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# Some notes on the paper "The equivalence of cone metric spaces and metric spaces"

- Mehdi Asadi
^{1}Email author, - Billy E Rhoades
^{2}and - Hossein Soleimani
^{3}

**2012**:87

https://doi.org/10.1186/1687-1812-2012-87

© Asadi et al; licensee Springer. 2012

**Received:**9 May 2011**Accepted:**21 May 2012**Published:**21 May 2012

## Abstract

In this article, we shall show that the metrics defined by Feng and Mao, and Du are equivalent. We also provide some examples for one of the metrics.

## Keywords

- Banach Space
- Vector Space
- Differential Geometry
- Scalarization Function
- Convex Cone

## 1 Introduction and preliminary

*E*be a topological vector space (t.v.s.) with zero vector

*θ*. A nonempty subset

*K*of

*E*is called a convex cone if

*K*+

*K*⊆

*K*and λ

*K*⊆

*K*for each λ

*≥*0. A convex cone

*K*is said to be pointed if

*K*∩ -

*K*= {

*θ*}. For a given cone

*K*⊆

*E*, we can define a partial ordering ≼ with respect to

*K*by

*x < y*will stand for

*x*≼ y and

*x*≠

*y*while

*x*≺≺

*y*stands for

*y − x*∈

*K°*, where

*K°*denotes the interior of

*K*. In the following, we shall always assume that

*Y*is a locally convex Hausdorff t.v.s. with zero vector

*θ, K*is a proper, closed, and convex pointed cone in

*Y*with

*K°*≠ ∅,

*e*∈

*K°*and ≼ a partial ordering with respect to

*K*. The nonlinear scalarization function ${\xi}_{e}:Y\to \mathbb{R}$ is defined by

for all *y* ∈ *Y*.

We will use *P* instead of *K* when *E* is a real Banach spaces.

**Lemma 1.1** [1] *For each r* ∈ *R and y* ∈ *Y, the following statements are satisfied:*

*(i) ξ*_{
e
}(*y*) *≤ r* ⇔ *y* ∈ *re − K*.

*(ii) ξ*_{
e
}(*y*) *> r* ⇔ *y* ∉ *re − K*.

*(iii) ξ*_{
e
}(*y*) *≥ r* ⇔ *y* ∉ *re − K°*.

*(iv) ξ*_{
e
}(*y*) *< r* ⇔ *y* ∈ *re − K°*.

*(v) ξ*_{
e
}(.) *is positively homogeneous and continuous on Y* .

*(vi) y*_{1} ∈ *y*_{2} + *K* ⇒ *ξ*_{
e
}(*y*_{2}) *≤ ξ*_{
e
}(*y*_{1})

*(vii) ξ*_{
e
}(*y*_{1} + *y*_{2}) *≤ ξ*_{
e
}(*y*_{1}) + *ξ*_{
e
}(*y*_{2}) *for all y*_{1}, *y*_{2} ∈ *Y*.

**Definition 1.2** [1] *Let X be a nonempty set. A vector-valued function d* : *X × X* → *Y is said to be a TVS-cone metric, if the following conditions hold:*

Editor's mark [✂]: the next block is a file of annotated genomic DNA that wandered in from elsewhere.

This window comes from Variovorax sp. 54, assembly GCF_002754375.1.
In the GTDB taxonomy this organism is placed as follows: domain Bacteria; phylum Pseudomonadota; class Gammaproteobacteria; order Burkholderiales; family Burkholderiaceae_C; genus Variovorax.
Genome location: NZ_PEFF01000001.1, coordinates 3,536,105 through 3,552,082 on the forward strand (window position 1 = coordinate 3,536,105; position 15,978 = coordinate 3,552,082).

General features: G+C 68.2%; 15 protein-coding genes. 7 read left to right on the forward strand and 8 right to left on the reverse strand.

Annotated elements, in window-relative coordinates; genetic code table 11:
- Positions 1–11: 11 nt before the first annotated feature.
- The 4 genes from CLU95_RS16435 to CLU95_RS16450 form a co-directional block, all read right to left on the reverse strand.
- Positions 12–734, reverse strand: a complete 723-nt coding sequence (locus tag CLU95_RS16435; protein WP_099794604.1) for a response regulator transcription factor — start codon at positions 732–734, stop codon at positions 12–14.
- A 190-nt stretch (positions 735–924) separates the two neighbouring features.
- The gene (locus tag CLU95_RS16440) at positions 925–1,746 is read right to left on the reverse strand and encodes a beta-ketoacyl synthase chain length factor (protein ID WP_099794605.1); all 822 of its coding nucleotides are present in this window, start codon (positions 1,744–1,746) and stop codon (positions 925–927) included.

*(C1) θ* ≼ *d*(*x, y*) *for all x, y* ∈ *X and d*(*x, y*) = *θ iff x* = *y*

*(C2) d*(*x, y*) = *d*(*y, x*) *for all x, y* ∈ *X*

*(C3)d*(*x, y*) ≼ (*x, z*) + *d*(*z, y*) *for all x, y, z* ∈ *X*.

*The pair* (*X, d*) *is then called a TVS-cone metric space*.

Huang and Zhang [2] discuss the case in which *Y* is a real Banach space and call a vector-valued function *d* : *X × X* → *Y* a cone metric if *d* satisfies (C1)-(C3). Clearly, a cone metric space, in the sense of Huang and Zhang, is a special case of a TVS-cone metric space.

In the following, some conclusions are listed.

**Lemma 1.3**[3]

*Let*(

*X, D*)

*be a cone metric space. Then*

*is a metric on X*.

**Theorem 1.4** [3] *The metric space* (*X, d*) *is complete if and only if the cone metric space* (*X, D*) *is complete* .

**Theorem 1.5** [1] *Let* (*X, D*) *be a TVS-cone metric space. Then d*_{2} : *X × X* → [0, ∞) *defined by d*_{2}(*x, y*) = *ξ*_{
e
}(*D*(*x, y*)) *is a metric*.

## 2 Main results

We first show that the metrics introduced the Lemma 1.3 and the Theorem 1.5 are equivalent. Then, we provide some examples involving the metric defined in Lemma 1.3.

**Theorem 2.1** *For every cone metric D* : *X × X* → *E there exists a metric* $d:X\times X\to {\mathbb{R}}^{+}$ *which is equivalent to D on X*.

**Proof**. Define

*d*(

*x, y*) = inf {||

*u*||:

*D*(

*x, y*) ≼

*u*}. By the Lemma 1.3

*d*is a metric. We shall now show that each sequence {

*x*

_{ n }} ⊆

*X*which converges to a point

*x*∈

*X*in the (

*X, d*) metric also converges to

*x*in the (

*X, D*) metric, and conversely. We have

Put *v*_{
n
} := *u*_{
nn
} then $\left|\right|{v}_{n}\left|\right|\phantom{\rule{2.77695pt}{0ex}}<\phantom{\rule{2.77695pt}{0ex}}d\left({x}_{n},\phantom{\rule{2.77695pt}{0ex}}x\right)+\frac{1}{n}$ and *D*(*x*_{
n
}*, x*) ≼ *v*_{
n
}. Now if *x*_{
n
} → *x* in (*X, d*) then *d*(*x*_{
n
}*, x*) → 0 and so *v*_{
n
} → 0 too, therefore for all *c* ≻≻ 0 there exists $N\in \mathbb{N}$ such that *v*_{